Wednesday, July 6, 2016

Fantasy In Reality Is Fantasy

As we get closer to football season, I began to examine the top 200 players for my fantasy league. Since the first game is still two months away, my focus isn't concentrated. A new idea entered into my thinking. There is a close analogy where one could argue the similar thinking into fantasy football and the stock market.
Top Pick
in mock drafts is Antonio Brown, WR for the Steelers. This makes absolute sense. The game has gone to passing as defensive backs can no longer "hand check." No name QBs can pass for 4,000 yards, so almost all QBs will have the same stats. WR's on the other hand are a different breed. Coaches don't live in reality. They see someone who is 6'5" and they picture an offensive advantage except the player has hands of stone, is slow on the break and fails miserably. Brown is relentless to get open, excellent hands and he can do the pass/option as well as all kick returns. No brainer. In PPR leagues he is a gold mine as he always grabs at least 5 passes and he is a top option near the goal line. If you don't have the top pick, get a player with similar attributes.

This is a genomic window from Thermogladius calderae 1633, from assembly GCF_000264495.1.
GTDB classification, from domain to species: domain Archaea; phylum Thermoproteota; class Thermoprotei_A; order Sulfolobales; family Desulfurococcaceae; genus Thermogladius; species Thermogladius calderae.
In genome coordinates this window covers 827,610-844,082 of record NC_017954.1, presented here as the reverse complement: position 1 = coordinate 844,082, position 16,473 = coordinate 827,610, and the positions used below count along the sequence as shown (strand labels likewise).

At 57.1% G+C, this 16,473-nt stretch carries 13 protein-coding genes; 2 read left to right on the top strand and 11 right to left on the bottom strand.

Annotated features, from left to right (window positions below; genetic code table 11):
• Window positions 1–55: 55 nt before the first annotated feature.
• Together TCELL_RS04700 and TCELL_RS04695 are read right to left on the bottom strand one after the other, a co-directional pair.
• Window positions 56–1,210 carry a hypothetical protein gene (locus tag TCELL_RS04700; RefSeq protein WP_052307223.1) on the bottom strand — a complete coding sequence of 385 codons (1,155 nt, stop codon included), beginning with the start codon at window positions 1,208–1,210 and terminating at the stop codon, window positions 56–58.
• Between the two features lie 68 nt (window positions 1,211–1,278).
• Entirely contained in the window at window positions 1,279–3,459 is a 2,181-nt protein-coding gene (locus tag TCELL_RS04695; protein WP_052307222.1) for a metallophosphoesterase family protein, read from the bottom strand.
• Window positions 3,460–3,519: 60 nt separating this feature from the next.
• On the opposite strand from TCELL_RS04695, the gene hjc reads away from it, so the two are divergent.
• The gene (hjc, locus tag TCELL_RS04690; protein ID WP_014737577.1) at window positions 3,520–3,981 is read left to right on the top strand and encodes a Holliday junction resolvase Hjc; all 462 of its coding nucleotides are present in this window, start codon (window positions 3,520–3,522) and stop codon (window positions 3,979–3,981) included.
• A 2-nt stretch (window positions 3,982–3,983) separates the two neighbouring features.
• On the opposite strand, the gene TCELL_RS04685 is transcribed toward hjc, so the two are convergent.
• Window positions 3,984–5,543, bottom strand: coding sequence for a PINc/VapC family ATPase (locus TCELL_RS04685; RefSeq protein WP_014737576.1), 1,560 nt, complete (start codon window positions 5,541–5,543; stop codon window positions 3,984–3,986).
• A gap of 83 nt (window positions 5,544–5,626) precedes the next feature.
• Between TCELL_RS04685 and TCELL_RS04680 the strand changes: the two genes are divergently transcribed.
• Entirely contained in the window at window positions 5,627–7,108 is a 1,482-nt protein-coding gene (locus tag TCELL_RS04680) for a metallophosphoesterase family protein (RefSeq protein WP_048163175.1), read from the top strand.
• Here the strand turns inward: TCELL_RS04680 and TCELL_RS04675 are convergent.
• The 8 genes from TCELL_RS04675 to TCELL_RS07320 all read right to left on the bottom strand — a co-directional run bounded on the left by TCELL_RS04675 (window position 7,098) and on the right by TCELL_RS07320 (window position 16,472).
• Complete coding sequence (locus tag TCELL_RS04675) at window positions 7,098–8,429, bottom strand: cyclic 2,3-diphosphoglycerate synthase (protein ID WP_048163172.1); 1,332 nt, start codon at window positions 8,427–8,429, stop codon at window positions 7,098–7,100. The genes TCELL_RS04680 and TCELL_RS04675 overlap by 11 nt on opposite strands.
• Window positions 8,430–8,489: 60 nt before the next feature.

Apply this thinking to the stock market. We are no longer a manufacturing nation. Now, we are a service orientated, consumer society and the service economy rules with over two-thirds of the entire economy.
Service Top Picks
At this point you can begin to breakdown the various components that benefit in this model. In transportation you could go FedEx or UPS, but since gasoline can disrupt profits, I'll pass. You could go retail, but since online giants like Amazon are hurting business, again I'll pass on this pick. In addition, the social mood for higher wages will hurt all retail as well as the restaurant field. I mentioned online services, but the growing danger of internet hacking could be a big headwind in the future. As I continued into my thinking, I remembered something about American history.
Shovels and Picks
During the California gold rush, the real winners were the suppliers of shovels, picks and mules. How would that translate today?
"Only $99 down and $99 per month..." You see and hear it every night on TV before you go to sleep. Our service economy has developed credit to go along and help you make that purchase. The companies in this sector also offer purchase protection. This limits the danger of hackers and theft. Now, I have a target. Who is the leader in this field? Synchrony(SYF). The word almost makes me think of music as in symphony. I investigated.
SYF is the largest credit card issuer. I had my no brainer.
Not So Fast, Kimosabe